3:34 AM  
Blogger crystal said...

Hi MadPriest,

Thanks for the explanation - that does make sense. What do you think, though, about the miracles in the NT like turning water into wine? I guess I don't want to give up on those because I want to believe they can still happen now.

1:22 PM  
Blogger MadPriest said...

Very simple. As Jesus himself states, everything comes from the Father. As the Word become fully human, Jesus relies on the Father for his power. I wouldn't want to ditch the miracles of Jesus and I would not want to ditch the miracles performed by living saints and in answer to our prayers. But we accept such miracles are always through the power of God. Why should not the miracles of the Word made flesh also be from the Father. The miracles of Christ are more numerous and extravagant simply because of his special relationship with the Father, his closeness to the Father and his faith in the Father. Remember, the early Christians claimed that Jesus did not cling to equality with God but humbled himself by becoming human.

However, if I am right then we have to accept that God does perform miracles through ordinary human beings and nowadays people are not tto comfortable with that idea.

4:18 PM  
Blogger crystal said...

Thanks, MP.

I think you're right about Jesus doing the miracles by relying on God - for instance, when he raises Lazarus from the dead, first he thanks God for hearing him.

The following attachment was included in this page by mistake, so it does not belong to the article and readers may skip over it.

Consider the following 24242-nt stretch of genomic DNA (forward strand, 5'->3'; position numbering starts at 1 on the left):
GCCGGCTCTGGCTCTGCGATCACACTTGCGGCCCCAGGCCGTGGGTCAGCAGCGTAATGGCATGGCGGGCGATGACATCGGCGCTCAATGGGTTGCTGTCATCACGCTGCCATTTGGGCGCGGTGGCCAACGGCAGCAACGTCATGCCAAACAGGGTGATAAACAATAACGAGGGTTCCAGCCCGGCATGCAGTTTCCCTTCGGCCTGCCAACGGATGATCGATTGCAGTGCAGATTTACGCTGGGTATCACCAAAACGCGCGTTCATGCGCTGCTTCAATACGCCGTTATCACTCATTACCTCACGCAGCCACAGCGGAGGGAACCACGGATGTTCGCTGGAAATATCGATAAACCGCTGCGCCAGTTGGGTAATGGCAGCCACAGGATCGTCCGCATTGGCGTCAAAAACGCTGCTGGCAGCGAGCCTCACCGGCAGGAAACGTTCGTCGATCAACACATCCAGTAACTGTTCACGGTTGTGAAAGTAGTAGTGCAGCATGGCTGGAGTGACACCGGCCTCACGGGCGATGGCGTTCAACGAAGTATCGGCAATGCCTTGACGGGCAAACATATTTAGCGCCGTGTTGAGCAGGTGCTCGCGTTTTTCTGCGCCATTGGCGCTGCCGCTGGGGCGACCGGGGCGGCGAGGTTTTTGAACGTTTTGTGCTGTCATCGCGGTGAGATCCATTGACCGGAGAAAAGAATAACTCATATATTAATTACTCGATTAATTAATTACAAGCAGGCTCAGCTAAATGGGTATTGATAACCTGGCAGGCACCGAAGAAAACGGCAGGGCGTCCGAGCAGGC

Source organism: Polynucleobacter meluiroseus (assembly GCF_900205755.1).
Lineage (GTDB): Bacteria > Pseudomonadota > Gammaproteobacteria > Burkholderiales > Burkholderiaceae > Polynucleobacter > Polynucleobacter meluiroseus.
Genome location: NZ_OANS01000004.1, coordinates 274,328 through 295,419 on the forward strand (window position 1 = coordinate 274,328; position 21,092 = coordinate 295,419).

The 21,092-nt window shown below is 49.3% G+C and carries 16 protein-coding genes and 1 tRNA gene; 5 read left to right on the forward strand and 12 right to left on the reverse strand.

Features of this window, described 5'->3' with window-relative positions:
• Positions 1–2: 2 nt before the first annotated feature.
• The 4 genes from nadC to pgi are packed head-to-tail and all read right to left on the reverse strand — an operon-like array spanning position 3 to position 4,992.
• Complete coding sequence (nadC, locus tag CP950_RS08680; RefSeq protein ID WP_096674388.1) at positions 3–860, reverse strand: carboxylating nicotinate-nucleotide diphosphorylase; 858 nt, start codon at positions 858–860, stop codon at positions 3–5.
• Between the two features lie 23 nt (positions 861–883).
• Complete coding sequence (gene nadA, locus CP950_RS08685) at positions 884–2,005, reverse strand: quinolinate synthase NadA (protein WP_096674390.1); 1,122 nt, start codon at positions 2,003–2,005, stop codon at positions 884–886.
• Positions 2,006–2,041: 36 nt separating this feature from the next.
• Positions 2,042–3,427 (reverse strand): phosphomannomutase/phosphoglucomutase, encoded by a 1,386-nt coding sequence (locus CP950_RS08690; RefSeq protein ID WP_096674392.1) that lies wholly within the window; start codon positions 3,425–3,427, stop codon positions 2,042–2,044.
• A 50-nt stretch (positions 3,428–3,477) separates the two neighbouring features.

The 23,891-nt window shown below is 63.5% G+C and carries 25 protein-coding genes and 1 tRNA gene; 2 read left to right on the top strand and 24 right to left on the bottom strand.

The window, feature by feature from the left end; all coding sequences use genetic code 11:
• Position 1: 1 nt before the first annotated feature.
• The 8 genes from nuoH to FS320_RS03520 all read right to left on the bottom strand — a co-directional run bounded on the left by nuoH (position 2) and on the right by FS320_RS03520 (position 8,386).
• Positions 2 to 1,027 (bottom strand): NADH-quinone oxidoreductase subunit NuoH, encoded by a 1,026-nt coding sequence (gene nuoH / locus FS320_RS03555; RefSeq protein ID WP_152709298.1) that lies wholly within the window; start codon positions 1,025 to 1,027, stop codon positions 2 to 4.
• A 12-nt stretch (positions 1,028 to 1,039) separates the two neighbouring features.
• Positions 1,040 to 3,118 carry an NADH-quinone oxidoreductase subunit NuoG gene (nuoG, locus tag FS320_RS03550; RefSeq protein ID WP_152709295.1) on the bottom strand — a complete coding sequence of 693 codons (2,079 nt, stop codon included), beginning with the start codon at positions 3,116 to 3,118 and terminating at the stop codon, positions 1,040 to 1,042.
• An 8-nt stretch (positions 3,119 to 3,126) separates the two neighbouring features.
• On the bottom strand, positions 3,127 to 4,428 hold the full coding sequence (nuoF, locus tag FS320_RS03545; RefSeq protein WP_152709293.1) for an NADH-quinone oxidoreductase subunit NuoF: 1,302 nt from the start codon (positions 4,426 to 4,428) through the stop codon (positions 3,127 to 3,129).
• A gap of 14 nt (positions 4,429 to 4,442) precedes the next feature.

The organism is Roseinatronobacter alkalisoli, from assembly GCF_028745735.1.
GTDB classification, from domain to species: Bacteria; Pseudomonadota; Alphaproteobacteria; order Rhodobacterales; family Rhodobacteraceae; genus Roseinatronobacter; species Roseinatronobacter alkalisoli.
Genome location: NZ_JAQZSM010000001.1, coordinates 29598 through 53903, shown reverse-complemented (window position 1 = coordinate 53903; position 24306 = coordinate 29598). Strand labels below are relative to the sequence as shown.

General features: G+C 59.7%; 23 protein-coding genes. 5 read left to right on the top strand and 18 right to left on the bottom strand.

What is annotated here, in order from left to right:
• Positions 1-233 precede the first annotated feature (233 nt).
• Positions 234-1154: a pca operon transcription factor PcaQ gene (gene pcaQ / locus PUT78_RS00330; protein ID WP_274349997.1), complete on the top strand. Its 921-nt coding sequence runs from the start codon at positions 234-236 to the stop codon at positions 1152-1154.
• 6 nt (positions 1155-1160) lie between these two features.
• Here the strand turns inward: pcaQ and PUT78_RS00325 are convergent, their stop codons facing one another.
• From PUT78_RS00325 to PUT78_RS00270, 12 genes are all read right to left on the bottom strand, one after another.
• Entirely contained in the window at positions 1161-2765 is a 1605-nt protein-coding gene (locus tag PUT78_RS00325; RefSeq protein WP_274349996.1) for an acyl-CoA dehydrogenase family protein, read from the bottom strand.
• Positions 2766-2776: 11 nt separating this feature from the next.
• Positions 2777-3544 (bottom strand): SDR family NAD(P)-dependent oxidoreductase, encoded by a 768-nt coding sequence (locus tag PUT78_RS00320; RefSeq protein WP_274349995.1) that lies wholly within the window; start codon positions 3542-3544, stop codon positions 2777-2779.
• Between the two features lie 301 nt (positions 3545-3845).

I'm pretty skeptical of modern miracles, especially those attributed to saints, but I really do want to believe that God does act in the world, that miracles are possible even if they're rare and manifest through the acts of other people. I just don't want to think we're sort of abandoned here and completely on our own - which probably just means I'm a coward :)

6:58 PM  
Blogger Deacon Denny said...

It's nice to hear from the MadPriest again!

Crystal, have you read about the healing of Jacob Finkbonner? This happened at Children's Hospital here in Seattle, and the doctors admit they can't explain it. I met him and his parents when they first came to the hospital. They were encouraged (by my own pastor, Tim Sauer, who was then their pastor) to pray to Blessed Kateri Tekakwitha... the rest is marvelous history.

I do believe in miracles, though I admit I'm rather timid in asking for them.

Thanks for the clip from "Jesus." I bought a copy of that movie because of you!

9:32 PM  
Blogger crystal said...

Hi Denny,

No, I hadn't heard of Jacob Finkbonner. I just looked him up - there's a story about him at NPR ...

It's an amazing story.! The one thing that bothered me, though, about the NPR story was when the priest who was the postulator saud that saints have special access ti God. I hope that's not true but that we all have the same access (said crystal the one-person-one-vioe Christian :)

I want to believe in miracles and I do ask for them almost every day. I think God knows everything so there's no point in not asking for what I really want, even if it needs a miracle to come true.

11:00 PM